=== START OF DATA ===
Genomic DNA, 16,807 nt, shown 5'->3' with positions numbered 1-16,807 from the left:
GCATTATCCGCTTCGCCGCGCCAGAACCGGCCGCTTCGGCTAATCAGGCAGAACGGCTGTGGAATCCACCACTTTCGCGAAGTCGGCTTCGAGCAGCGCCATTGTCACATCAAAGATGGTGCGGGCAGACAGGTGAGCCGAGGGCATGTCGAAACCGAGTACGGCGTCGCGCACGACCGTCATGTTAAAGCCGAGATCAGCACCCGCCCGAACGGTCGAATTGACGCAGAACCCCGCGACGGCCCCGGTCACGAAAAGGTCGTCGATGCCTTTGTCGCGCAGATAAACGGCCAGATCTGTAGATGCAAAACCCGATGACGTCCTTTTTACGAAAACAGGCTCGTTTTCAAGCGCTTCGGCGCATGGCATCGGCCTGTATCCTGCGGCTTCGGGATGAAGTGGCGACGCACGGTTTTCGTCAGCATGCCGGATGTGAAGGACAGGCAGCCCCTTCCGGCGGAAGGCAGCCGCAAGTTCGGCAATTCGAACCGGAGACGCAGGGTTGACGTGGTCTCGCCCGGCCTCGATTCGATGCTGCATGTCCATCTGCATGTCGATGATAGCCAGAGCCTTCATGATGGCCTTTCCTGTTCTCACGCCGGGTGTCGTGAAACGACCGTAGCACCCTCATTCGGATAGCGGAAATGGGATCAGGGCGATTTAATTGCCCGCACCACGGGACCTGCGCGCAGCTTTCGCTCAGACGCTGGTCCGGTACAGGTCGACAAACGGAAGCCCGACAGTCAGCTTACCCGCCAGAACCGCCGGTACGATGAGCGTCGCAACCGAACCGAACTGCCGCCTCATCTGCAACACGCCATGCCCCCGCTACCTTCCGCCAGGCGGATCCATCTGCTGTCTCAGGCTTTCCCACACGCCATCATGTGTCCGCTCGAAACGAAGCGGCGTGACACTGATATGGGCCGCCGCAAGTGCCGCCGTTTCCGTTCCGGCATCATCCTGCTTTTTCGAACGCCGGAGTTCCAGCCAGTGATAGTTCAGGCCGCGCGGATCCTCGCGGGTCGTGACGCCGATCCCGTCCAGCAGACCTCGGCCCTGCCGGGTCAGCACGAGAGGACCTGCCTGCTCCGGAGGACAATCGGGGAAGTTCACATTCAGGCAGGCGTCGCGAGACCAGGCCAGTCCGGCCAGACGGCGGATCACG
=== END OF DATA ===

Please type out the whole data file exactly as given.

Genomic DNA, 16,807 nt, shown 5'->3' with positions numbered 1-16,807 from the left:
GCATTATCCGCTTCGCCGCGCCAGAACCGGCCGCTTCGGCTAATCAGGCAGAACGGCTGTGGAATCCACCACTTTCGCGAAGTCGGCTTCGAGCAGCGCCATTGTCACATCAAAGATGGTGCGGGCAGACAGGTGAGCCGAGGGCATGTCGAAACCGAGTACGGCGTCGCGCACGACCGTCATGTTAAAGCCGAGATCAGCACCCGCCCGAACGGTCGAATTGACGCAGAACCCCGCGACGGCCCCGGTCACGAAAAGGTCGTCGATGCCTTTGTCGCGCAGATAAACGGCCAGATCTGTAGATGCAAAACCCGATGACGTCCTTTTTACGAAAACAGGCTCGTTTTCAAGCGCTTCGGCGCATGGCATCGGCCTGTATCCTGCGGCTTCGGGATGAAGTGGCGACGCACGGTTTTCGTCAGCATGCCGGATGTGAAGGACAGGCAGCCCCTTCCGGCGGAAGGCAGCCGCAAGTTCGGCAATTCGAACCGGAGACGCAGGGTTGACGTGGTCTCGCCCGGCCTCGATTCGATGCTGCATGTCCATCTGCATGTCGATGATAGCCAGAGCCTTCATGATGGCCTTTCCTGTTCTCACGCCGGGTGTCGTGAAACGACCGTAGCACCCTCATTCGGATAGCGGAAATGGGATCAGGGCGATTTAATTGCCCGCACCACGGGACCTGCGCGCAGCTTTCGCTCAGACGCTGGTCCGGTACAGGTCGACAAACGGAAGCCCGACAGTCAGCTTACCCGCCAGAACCGCCGGTACGATGAGCGTCGCAACCGAACCGAACTGCCGCCTCATCTGCAACACGCCATGCCCCCGCTACCTTCCGCCAGGCGGATCCATCTGCTGTCTCAGGCTTTCCCACACGCCATCATGTGTCCGCTCGAAACGAAGCGGCGTGACACTGATATGGGCCGCCGCAAGTGCCGCCGTTTCCGTTCCGGCATCATCCTGCTTTTTCGAACGCCGGAGTTCCAGCCAGTGATAGTTCAGGCCGCGCGGATCCTCGCGGGTCGTGACGCCGATCCCGTCCAGCAGACCTCGGCCCTGCCGGGTCAGCACGAGAGGACCTGCCTGCTCCGGAGGACAATCGGGGAAGTTCACATTCAGGCAGGCGTCGCGAGACCAGGCCAGTCCGGCCAGACGGCGGATCACG